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Missed opportunities of inclusion in a cohort of HIV-infected children to initiate antiretroviral treatment before the age of two in West Africa, 2011 to 2013

dc.contributor.authorDahourou, Desire L.en_ZA
dc.contributor.authorAmorissani-Folquet, Madeleineen_ZA
dc.contributor.authorCoulibaly, Maliken_ZA
dc.contributor.authorAvit-Edi, Divineen_ZA
dc.contributor.authorMeda, Nicolasen_ZA
dc.contributor.authorTimite-Konan, Margueriteen_ZA
dc.contributor.authorArendt, Vicen_ZA
dc.contributor.authorYe, Diarraen_ZA
dc.contributor.authorAmani-Bosse, Clarisseen_ZA
dc.contributor.authorSalamon, Rogeren_ZA
dc.contributor.authorLepage, Philippeen_ZA
dc.contributor.authorLeroy, Valerianeen_ZA
dc.contributor.authorCotton, Marken_ZA
dc.date.accessioned2017-07-12T12:32:46Z
dc.date.available2017-07-12T12:32:46Z
dc.date.issued2016-03-23
dc.identifier.citationDahourou, D. L. et al. 2016. Missed opportunities of inclusion in a cohort of HIV-infected children to initiate antiretroviral treatment before the age of two in West Africa, 2011 to 2013. Journal of the International AIDS Society, 19:20601, doi:10.7448/IAS.19.1.20601.
dc.identifier.issn1758-2652 (online)
dc.identifier.otherdoi:10.7448/IAS.19.1.20601
dc.identifier.urihttp://hdl.handle.net/10019.1/101959
dc.descriptionCITATION: Dahourou, D. L. et al. 2016. Missed opportunities of inclusion in a cohort of HIV-infected children to initiate antiretroviral treatment before the age of two in West Africa, 2011 to 2013. Journal of the International AIDS Society, 19:20601, doi:10.7448/IAS.19.1.20601.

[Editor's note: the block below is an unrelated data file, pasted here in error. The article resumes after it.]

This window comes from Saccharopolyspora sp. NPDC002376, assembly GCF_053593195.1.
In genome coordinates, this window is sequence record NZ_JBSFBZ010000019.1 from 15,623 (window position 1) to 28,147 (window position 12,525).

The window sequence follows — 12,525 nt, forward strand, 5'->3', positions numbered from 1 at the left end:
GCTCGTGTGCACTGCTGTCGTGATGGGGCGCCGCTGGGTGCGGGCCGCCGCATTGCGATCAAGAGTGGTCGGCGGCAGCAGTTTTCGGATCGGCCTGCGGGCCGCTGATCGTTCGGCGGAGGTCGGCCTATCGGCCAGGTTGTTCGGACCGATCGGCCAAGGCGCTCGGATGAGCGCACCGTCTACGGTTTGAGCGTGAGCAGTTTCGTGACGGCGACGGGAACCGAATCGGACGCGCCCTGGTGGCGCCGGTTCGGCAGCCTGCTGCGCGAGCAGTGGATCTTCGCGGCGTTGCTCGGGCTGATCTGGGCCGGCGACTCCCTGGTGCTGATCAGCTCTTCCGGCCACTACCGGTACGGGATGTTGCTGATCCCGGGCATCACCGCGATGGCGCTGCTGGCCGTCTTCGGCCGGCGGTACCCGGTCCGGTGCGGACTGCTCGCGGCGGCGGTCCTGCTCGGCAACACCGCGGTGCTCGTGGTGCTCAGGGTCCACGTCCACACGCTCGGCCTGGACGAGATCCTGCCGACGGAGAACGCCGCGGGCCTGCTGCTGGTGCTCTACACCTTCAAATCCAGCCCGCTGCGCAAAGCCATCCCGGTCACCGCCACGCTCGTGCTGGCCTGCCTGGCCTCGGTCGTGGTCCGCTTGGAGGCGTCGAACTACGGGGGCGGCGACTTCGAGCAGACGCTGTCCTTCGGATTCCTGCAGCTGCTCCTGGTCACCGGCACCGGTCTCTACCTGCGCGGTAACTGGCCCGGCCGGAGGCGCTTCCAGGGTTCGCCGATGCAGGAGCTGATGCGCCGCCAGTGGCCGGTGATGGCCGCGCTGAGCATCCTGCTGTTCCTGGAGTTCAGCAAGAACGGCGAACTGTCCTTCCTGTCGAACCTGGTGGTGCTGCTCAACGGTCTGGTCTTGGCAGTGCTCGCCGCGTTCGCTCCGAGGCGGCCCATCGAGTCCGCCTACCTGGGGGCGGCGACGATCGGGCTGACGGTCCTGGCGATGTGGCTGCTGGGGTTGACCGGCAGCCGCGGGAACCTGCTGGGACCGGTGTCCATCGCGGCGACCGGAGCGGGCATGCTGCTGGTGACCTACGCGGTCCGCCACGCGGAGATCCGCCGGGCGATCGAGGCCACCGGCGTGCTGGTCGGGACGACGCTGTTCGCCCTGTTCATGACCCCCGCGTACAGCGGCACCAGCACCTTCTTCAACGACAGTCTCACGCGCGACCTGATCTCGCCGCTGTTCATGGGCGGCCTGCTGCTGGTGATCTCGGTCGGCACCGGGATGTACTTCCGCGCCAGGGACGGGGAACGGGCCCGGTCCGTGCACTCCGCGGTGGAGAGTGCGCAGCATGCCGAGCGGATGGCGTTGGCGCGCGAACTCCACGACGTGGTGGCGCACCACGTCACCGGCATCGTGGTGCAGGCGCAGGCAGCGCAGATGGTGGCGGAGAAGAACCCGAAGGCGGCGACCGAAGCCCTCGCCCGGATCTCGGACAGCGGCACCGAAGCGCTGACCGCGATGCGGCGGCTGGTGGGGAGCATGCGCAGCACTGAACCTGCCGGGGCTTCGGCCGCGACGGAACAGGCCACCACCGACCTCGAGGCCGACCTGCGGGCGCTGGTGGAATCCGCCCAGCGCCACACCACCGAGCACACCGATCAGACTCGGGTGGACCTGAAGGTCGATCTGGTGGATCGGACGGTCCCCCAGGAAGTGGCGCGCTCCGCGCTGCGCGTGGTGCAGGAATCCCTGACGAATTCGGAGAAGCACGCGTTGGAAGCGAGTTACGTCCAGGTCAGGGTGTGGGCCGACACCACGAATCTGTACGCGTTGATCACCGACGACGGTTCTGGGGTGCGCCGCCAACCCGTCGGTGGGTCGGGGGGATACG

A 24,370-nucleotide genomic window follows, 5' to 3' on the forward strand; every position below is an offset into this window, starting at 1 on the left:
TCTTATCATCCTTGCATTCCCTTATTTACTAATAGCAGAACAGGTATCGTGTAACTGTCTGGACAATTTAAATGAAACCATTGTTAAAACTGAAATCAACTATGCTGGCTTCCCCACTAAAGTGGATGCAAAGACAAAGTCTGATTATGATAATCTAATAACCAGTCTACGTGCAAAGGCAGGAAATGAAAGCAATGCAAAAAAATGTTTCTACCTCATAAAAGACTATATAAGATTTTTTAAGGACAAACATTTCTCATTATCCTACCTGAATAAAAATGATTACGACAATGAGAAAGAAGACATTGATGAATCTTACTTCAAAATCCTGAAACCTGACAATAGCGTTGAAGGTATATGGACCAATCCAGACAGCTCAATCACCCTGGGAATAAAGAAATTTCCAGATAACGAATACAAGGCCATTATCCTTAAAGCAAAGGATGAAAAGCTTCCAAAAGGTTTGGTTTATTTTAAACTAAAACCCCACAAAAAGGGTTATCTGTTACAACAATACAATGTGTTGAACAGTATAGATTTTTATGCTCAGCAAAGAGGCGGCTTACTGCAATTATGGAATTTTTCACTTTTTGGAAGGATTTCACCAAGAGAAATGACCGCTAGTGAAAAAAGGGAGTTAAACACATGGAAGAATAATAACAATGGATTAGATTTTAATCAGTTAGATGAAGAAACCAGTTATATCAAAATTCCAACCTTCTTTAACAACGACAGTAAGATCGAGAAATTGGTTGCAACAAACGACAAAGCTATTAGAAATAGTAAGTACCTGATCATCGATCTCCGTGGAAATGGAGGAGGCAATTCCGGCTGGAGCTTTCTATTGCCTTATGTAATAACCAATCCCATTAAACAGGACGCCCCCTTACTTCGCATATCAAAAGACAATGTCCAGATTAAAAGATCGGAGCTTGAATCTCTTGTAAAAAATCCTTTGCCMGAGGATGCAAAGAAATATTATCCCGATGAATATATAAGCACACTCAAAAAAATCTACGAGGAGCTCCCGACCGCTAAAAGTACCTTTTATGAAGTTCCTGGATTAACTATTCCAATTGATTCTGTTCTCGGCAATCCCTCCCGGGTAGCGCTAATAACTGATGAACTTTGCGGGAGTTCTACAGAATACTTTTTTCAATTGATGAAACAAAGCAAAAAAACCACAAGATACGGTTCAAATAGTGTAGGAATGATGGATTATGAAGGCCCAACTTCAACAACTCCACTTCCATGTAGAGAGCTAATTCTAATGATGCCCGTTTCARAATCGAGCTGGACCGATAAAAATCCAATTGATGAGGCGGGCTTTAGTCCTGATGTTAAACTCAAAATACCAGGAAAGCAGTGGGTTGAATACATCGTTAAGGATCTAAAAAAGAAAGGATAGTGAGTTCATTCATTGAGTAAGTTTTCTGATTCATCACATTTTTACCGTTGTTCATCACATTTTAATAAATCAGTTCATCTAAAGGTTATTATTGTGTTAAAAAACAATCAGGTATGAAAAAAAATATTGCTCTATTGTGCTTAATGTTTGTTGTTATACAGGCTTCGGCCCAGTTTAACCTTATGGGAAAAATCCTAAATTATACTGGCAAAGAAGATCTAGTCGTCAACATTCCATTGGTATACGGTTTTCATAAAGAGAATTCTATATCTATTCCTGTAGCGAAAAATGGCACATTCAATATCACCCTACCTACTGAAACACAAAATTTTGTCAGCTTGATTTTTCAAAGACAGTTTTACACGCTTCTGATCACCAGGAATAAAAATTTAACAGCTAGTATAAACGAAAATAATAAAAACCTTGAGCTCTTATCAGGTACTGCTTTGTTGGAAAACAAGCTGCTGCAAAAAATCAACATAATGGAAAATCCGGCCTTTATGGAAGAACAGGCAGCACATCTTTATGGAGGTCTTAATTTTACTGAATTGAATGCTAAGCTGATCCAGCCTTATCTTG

dc.descriptionThe original publication is available at http://www.jiasociety.org
dc.description.abstractIntroduction: The World Health Organization (WHO) 2010 guidelines recommended to treat all HIV-infected children less than two years of age. We described the inclusion process and its correlates of HIV-infected children initiated on early antiretroviral therapy (EART) at less than two years of age in Abidjan, Côte d’Ivoire, and Ouagadougou, Burkina Faso. Methods: All children with HIV-1 infection confirmed with a DNA PCR test of a blood sample, aged less than two years, living at a distance less than two hours from the centres and whose parents (or mother if she was the only legal guardian or the legal caregiver if parents were not alive) agreed to participate in the MONOD ANRS 12206 project were included in a cohort to receive EART based on lopinavir/r. We used logistic regression to identify correlates of inclusion. Results: Among the 217 children screened and referred to the MONOD centres, 161 (74%) were included and initiated on EART. The main reasons of non-inclusion were fear of father’s refusal (48%), mortality (24%), false-positive HIV infection test (16%) and other ineligibility reasons (12%). Having previously disclosed the child’s and mother’s HIV status to the father (adjusted odds ratio (aOR): 3.20; 95% confidence interval (95% CI): 1.55 to 6.69) and being older than 12 months (aOR: 2.05; 95% CI: 1.02 to 4.12) were correlates of EART initiation. At EART initiation, the median age was 13.5 months, 70% had reached WHO Stage 3/4 and 57% had a severe immune deficiency. Conclusions: Fear of stigmatization by the father and early competing mortality were the major reasons for missed opportunities of EART initiation. There is an urgent need to involve fathers in the care of their HIV-exposed children and to promote early infant diagnosis to improve their future access to EART and survival.en_ZA
dc.description.urihttp://www.jiasociety.org/index.php/jias/article/view/20601
dc.format.extent11 pages
dc.language.isoen_ZAen_ZA
dc.publisherInternational AIDS Society
dc.subjectAIDS (Disease) -- Africa, Westen_ZA
dc.subjectHIV infections -- Africa, Westen_ZA
dc.subjectAIDS (Disease) in children -- Africa, Westen_ZA
dc.subjectAntiretroviral therapyen_ZA
dc.titleMissed opportunities of inclusion in a cohort of HIV-infected children to initiate antiretroviral treatment before the age of two in West Africa, 2011 to 2013en_ZA
dc.typeArticleen_ZA
dc.description.versionPublisher's version
dc.rights.holderAuthors retain copyright


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